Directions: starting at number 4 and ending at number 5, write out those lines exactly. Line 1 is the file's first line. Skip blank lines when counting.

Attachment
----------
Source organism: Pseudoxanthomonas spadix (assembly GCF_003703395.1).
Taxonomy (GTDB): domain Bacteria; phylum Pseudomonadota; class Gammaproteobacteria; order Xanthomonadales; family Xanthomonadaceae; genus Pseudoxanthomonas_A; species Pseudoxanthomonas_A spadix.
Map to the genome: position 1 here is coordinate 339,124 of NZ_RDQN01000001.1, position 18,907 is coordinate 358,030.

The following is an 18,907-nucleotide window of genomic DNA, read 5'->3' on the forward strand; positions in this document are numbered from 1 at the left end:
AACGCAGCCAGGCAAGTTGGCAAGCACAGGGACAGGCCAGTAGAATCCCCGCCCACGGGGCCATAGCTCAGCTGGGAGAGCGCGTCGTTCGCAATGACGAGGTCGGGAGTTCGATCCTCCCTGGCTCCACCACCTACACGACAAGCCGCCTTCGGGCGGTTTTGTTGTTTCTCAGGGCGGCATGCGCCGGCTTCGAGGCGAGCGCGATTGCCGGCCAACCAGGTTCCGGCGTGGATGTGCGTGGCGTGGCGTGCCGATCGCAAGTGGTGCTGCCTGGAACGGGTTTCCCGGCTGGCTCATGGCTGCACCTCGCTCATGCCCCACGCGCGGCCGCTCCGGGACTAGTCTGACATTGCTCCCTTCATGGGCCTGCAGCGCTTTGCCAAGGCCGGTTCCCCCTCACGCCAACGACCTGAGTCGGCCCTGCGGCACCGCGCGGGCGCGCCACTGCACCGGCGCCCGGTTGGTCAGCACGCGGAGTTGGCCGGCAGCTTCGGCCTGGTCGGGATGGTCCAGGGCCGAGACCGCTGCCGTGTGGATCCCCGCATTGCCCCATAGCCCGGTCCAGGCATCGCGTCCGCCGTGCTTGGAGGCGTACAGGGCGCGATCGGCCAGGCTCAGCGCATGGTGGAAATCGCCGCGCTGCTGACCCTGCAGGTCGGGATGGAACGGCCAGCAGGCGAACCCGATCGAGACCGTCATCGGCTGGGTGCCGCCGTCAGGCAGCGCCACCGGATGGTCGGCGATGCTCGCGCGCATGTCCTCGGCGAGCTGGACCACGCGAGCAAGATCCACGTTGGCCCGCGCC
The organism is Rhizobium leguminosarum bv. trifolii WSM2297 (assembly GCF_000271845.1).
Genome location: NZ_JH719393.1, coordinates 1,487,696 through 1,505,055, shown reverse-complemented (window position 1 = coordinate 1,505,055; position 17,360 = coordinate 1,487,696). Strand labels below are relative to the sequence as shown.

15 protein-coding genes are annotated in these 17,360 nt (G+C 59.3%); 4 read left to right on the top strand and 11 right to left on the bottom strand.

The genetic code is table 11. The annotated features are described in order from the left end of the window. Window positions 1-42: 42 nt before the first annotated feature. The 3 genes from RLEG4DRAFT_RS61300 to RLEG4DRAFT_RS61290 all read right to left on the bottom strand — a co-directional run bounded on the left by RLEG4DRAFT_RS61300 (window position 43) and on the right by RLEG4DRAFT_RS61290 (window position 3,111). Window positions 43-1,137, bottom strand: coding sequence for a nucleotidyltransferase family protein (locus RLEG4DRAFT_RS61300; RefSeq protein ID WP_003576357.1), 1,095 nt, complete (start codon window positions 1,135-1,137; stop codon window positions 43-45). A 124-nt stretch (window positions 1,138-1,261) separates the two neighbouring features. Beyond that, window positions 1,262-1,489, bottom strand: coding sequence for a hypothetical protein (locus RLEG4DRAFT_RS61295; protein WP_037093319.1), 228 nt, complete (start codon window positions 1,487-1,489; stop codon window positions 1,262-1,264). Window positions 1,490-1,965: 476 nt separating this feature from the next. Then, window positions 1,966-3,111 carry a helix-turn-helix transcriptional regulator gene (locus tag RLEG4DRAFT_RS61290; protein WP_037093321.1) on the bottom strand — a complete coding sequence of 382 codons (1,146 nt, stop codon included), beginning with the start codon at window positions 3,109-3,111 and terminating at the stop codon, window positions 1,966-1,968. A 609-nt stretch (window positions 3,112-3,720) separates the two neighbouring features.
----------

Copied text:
The following is an 18,907-nucleotide window of genomic DNA, read 5'->3' on the forward strand; positions in this document are numbered from 1 at the left end:
AACGCAGCCAGGCAAGTTGGCAAGCACAGGGACAGGCCAGTAGAATCCCCGCCCACGGGGCCATAGCTCAGCTGGGAGAGCGCGTCGTTCGCAATGACGAGGTCGGGAGTTCGATCCTCCCTGGCTCCACCACCTACACGACAAGCCGCCTTCGGGCGGTTTTGTTGTTTCTCAGGGCGGCATGCGCCGGCTTCGAGGCGAGCGCGATTGCCGGCCAACCAGGTTCCGGCGTGGATGTGCGTGGCGTGGCGTGCCGATCGCAAGTGGTGCTGCCTGGAACGGGTTTCCCGGCTGGCTCATGGCTGCACCTCGCTCATGCCCCACGCGCGGCCGCTCCGGGACTAGTCTGACATTGCTCCCTTCATGGGCCTGCAGCGCTTTGCCAAGGCCGGTTCCCCCTCACGCCAACGACCTGAGTCGGCCCTGCGGCACCGCGCGGGCGCGCCACTGCACCGGCGCCCGGTTGGTCAGCACGCGGAGTTGGCCGGCAGCTTCGGCCTGGTCGGGATGGTCCAGGGCCGAGACCGCTGCCGTGTGGATCCCCGCATTGCCCCATAGCCCGGTCCAGGCATCGCGTCCGCCGTGCTTGGAGGCGTACAGGGCGCGATCGGCCAGGCTCAGCGCATGGTGGAAATCGCCGCGCTGCTGACCCTGCAGGTCGGGATGGAACGGCCAGCAGGCGAACCCGATCGAGACCGTCATCGGCTGGGTGCCGCCGTCAGGCAGCGCCACCGGATGGTCGGCGATGCTCGCGCGCATGTCCTCGGCGAGCTGGACCACGCGAGCAAGATCCACGTTGGCCCGCGCC